Industrial Relations in Turkey

Social Dialogue matters

Act No. 6356: Trade Unions and Collective Bargaining

In 2012, Turkey’s parliament passed a new ‘Trade Union and Collective Bargaining’ law, replacing the much critized earlier legislation. This new law replaces the old act. 2821 (Trade Union Law) and act. 2822 (Collective Labour Agreement, Strike and Lock-Out Act). After publication in the Official Gazette, it entered into force on november the 7th, 2012.

The main changes brought from this new piece of legislation are:

  1. The reduction of the amount of industrial sectors from 28 to 20.
  2. The possibility for non-Turkish citizens to become union members.
  3. The reduction of the age limit from 16 to 15 for becoming a union member.
  4. The possibility for employees who work for multiple employers to become member of several labour unions.
  5. The abolishment of the former need for a notary act to become a union member.
  6. The reduction of the ‘double threshold’ to 3% on the industry level and 50%+1 on the company level.
  7. The possibility for strike actions in educational services and notary.

Some other stipulations of the old law including limits to strike in several sectors and low degree of protection of union members were not changed by the new legislation.

The double threshold under the new law

Regarding colelctive bargaining, various limits to genuine ‘free collective bargaining’ remain in place (see Celik, 2012, p. 5). The double threshold regulation is changed and the ‘nationawide threshold’ which previously was 10%, is lowered to 3%. While this seems like a mayor accomplishment and improvement, it should be noted that previously, the membership calculations were significantly inflated. It is still to be seen whether the lowering of the threshold will lead to more unions being eligible to negotiate collective agreements.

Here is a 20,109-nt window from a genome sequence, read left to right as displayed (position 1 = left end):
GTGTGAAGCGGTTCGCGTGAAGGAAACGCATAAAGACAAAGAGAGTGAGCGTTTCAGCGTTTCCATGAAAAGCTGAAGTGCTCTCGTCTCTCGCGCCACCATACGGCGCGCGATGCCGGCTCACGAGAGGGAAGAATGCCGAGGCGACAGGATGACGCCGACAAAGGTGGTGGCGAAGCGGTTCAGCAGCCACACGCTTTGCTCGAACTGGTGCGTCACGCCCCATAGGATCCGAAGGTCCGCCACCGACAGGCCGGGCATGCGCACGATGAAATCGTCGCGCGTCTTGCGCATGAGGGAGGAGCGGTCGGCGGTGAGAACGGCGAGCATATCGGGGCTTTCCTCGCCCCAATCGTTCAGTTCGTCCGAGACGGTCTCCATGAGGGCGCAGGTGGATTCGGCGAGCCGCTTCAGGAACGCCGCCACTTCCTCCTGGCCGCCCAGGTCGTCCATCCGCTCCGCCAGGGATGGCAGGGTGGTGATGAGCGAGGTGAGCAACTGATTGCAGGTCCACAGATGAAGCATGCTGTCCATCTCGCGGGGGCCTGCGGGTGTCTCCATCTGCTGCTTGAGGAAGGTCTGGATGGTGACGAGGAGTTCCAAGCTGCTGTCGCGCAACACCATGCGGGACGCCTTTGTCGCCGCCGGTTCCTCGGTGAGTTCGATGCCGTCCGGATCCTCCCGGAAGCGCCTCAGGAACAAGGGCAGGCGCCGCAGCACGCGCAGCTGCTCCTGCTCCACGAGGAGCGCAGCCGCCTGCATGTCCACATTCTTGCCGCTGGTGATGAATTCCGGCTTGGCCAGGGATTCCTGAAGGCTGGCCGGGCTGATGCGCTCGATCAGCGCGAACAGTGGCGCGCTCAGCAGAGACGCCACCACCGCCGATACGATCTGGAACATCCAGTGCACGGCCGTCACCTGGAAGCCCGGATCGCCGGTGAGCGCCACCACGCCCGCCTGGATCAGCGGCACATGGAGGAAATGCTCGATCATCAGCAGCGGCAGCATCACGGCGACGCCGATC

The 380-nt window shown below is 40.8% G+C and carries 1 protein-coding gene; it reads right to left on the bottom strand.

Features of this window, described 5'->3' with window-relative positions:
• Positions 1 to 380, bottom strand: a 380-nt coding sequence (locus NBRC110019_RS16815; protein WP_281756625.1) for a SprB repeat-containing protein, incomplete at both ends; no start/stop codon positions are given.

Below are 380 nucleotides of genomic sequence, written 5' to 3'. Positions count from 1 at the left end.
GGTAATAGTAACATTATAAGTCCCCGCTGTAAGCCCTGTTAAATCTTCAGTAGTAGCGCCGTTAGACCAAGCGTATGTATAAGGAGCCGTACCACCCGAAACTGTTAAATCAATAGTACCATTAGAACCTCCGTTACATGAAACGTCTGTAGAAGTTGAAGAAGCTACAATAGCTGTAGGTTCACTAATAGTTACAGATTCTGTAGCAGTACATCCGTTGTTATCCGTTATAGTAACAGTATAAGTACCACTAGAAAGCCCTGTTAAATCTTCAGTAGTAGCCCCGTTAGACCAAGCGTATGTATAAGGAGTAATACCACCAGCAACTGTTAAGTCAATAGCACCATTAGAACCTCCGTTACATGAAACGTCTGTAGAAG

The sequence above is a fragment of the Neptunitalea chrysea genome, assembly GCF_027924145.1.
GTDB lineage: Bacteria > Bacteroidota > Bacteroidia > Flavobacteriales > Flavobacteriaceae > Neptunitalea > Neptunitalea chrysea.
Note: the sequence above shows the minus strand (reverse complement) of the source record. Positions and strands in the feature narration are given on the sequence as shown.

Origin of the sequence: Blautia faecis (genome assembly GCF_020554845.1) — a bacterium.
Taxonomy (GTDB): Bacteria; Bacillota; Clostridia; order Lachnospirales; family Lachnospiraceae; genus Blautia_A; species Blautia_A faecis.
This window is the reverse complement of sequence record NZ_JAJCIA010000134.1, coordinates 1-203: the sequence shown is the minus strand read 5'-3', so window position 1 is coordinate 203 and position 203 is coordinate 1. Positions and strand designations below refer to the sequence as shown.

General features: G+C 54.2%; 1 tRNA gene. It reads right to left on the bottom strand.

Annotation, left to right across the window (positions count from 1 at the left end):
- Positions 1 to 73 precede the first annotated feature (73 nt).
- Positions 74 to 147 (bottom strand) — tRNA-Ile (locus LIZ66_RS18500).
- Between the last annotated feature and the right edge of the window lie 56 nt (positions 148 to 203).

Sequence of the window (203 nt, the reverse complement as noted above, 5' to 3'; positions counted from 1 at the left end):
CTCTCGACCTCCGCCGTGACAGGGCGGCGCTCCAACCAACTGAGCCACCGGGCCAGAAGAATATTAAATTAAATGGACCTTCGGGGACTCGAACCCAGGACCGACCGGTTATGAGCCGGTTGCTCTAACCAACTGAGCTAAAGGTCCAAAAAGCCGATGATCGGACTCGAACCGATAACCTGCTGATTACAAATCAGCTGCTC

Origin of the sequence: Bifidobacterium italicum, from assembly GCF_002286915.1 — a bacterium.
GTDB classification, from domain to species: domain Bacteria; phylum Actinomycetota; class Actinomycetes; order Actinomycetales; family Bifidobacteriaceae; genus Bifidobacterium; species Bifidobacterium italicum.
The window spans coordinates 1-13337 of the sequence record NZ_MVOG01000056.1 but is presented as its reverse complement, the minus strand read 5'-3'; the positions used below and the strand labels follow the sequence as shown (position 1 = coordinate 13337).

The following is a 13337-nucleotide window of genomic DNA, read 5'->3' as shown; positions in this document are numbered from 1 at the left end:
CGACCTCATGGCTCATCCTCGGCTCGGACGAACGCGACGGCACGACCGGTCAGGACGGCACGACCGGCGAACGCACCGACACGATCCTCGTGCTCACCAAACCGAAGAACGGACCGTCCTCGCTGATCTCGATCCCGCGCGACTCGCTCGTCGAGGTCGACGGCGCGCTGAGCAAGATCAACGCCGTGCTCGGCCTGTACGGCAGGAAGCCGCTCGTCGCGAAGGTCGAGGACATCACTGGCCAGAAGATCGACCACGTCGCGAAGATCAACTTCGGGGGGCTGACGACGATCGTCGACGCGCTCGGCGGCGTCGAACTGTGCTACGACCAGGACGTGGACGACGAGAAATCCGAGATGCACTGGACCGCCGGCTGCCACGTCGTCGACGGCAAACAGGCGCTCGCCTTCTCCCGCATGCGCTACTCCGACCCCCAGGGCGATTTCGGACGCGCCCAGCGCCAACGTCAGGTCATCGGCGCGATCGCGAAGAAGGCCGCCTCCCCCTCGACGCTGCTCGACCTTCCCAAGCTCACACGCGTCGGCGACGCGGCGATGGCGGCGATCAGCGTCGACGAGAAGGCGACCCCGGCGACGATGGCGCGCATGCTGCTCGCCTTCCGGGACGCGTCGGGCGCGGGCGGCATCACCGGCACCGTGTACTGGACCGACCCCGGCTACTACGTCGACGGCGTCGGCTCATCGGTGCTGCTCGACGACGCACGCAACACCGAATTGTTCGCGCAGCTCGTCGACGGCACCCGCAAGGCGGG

Another stipulation mentions that the threshold will be lowered to 1% until 2016 for the unions which are members of one the three large confederations represented in the Ecomic and Social Council (Türk-Is, Hak-Is and DISK).

The second threshold (on the company level) remains at a 50+1 rate. An exception is made for workplaces which for establishments encompassing all workplaces of a single country (Celik, 2012, p. 5).

Reactions from union confederations:

Both Türk-Is and DISK called upon the president to veto the law. Türk-Is opposed several elements of the law, but an internal opposition group (the Trade Union Solidarity Platform) showed its opposition against the law as a whole. Also DISK opposed the new law. Hak-Is on the other hand was rather supportive of the new piece of legislation.

The international union confederations ETUC and ITUC also objected against the new law (link).

Türk-Is signalled its opposition to certain elements of the law, while DISK opposed the totality of the law.

Sources & Further Reading:

Minasyan & Uslusoy (2012) Impact of New Law on Trade Unions and Collective Bargaining Agreements. (Link)

Erdem & Erdem (2012): link

Celik, A (2012) A General Evaluation of Turkey’s New Law on Trade Unions and Collective Agreements. (Link)

Last update: August 23, 2013


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